The North Star LGBTQ+ Community Center opened in 2013 in Winston-Salem. Last month, they celebrated their grand reopening just in time for their 10th anniversary. The center is now located on Burke Street and services the LGBTQIA2S+ community of Winston-Salem and the surrounding areas. Cindia Gonzalez has been the chair of the board since 2021 overseeing the operations and strategic direction of the organization. Gonzalez spoke to Triad City Beat to talk about the legacy of North Star, how it got its name and why the space is important in this moment. Learn more at northstarwsnc.org.

This interview has been edited for length and clarity.

To get us started, can you take us through a brief history of the North Star LGBTQ Center?

Teresa Carter was the founding member of North Star LGBTQ community center back in 2013. She felt like there was a significant need for a physical space that people could actually meet in, have community and be comfortable. We were originally on Brookstown [Avenue]; it was a very big house. But unfortunately, we weren’t able to maintain that. So we moved to our address on Burke Street and we have been there probably for seven years. Now, with the center and with the board that we have now, we just really want to emphasize the physical space. Our goal as a board is bringing North Star back as a community center where people can meet and hang out.

North Star is volunteer run with a board of directors. Can you talk about how that impacts the work? Is there hope in the future to hire full-time paid staff?

Everyone who helps out with North Star is essentially a volunteer. Even the board of directors are volunteers. It’s all done out of love at this point. We have a lot of strong board members who really want to invest into the community in Winston-Salem.

Our volunteers help us with keeping the center open and helping us with events. We do hope to hire a staff person and are going to be hiring a part-time administrative assistant. Without grant funding we are not gonna be able to hire a full-time person. Our next goal as an organization is to start looking for grants to build up the organization and have full-time staff. We want to be open for more hours, because right now we’re just open on the weekends. We would really like to be open every day.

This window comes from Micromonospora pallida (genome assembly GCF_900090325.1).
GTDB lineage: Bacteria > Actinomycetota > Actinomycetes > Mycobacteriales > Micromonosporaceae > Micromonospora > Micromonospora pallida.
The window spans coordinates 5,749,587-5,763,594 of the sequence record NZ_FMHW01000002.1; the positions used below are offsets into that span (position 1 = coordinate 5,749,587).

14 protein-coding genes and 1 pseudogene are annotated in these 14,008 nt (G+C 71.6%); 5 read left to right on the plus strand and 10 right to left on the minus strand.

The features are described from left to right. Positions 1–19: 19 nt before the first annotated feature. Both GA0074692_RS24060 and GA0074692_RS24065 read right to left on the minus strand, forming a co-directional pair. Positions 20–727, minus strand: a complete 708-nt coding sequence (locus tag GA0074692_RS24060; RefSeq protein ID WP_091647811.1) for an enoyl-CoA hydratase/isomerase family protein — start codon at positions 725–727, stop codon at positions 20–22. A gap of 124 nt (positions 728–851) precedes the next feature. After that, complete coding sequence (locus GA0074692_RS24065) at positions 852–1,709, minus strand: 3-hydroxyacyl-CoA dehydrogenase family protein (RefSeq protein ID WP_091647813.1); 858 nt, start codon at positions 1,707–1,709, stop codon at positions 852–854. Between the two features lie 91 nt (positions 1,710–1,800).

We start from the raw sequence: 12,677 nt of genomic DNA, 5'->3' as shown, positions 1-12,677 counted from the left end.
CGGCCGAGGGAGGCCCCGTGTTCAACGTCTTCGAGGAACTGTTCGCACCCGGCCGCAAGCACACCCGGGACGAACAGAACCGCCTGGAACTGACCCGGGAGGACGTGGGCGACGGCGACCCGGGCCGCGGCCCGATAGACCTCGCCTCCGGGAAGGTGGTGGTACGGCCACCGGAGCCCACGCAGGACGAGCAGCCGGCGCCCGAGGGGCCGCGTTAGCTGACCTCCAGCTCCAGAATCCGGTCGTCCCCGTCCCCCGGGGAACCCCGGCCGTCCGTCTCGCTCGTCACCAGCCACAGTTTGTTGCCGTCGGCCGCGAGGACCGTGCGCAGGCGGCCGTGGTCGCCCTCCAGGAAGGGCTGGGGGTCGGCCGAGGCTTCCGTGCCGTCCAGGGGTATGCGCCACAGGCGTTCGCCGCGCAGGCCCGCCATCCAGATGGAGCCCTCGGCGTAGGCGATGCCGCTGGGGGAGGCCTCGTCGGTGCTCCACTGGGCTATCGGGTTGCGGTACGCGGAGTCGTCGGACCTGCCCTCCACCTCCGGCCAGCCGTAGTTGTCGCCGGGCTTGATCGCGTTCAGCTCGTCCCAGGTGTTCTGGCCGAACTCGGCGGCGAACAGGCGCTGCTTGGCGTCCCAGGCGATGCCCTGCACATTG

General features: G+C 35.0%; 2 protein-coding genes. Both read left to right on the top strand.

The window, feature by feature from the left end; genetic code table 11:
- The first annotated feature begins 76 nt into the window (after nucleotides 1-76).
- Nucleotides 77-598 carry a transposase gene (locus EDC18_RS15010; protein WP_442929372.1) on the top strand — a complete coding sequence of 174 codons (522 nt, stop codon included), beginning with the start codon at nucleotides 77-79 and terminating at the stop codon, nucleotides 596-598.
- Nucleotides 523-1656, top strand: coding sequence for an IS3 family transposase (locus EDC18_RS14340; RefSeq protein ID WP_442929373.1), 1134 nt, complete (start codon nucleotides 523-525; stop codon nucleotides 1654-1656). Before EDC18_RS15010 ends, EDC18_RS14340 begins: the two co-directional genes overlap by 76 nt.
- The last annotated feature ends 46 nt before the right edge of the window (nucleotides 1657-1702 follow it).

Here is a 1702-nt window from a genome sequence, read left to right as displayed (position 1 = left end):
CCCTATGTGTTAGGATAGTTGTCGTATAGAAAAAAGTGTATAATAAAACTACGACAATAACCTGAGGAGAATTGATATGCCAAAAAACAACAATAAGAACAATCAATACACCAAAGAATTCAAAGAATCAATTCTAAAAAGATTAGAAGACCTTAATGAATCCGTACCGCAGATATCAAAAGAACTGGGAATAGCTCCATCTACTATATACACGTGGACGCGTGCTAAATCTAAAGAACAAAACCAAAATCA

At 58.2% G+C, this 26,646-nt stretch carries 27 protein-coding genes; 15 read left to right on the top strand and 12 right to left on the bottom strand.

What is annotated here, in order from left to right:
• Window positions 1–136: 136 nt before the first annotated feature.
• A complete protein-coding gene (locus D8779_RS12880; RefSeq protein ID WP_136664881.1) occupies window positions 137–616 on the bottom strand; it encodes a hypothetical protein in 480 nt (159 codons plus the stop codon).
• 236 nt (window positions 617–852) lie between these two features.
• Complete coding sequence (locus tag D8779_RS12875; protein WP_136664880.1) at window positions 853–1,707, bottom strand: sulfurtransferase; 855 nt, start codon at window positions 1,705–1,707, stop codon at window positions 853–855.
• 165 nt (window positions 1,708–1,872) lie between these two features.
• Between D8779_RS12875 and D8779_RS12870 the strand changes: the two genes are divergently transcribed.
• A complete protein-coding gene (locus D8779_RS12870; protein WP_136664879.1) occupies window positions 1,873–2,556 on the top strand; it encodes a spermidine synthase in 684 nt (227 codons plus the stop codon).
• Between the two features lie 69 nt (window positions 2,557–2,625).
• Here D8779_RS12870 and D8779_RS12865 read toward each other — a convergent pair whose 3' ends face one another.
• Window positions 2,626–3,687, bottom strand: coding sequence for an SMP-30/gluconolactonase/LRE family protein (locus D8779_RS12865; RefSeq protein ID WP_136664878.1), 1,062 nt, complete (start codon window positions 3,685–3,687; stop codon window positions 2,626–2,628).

You recently celebrated the center’s 10th anniversary and reopening. What does this momentous occasion mean for North Star and how has the center changed in that time?

We had reopened the center, I believe it was March 2022. We invited everyone back into the space. Being able to use the space and get a feel for what the function was now that everything was so different post pandemic, we realized we wanted to go ahead and focus on what the community actually used the center for. It informed the renovation that we did on the center. It’s a more welcoming and friendly and comfortable setting. We hear from a lot of people that it feels like coming home. What the renovation did for us is it helped us revitalize this space. We took care of all these repairs and gave the center a new life for people to come and enjoy it.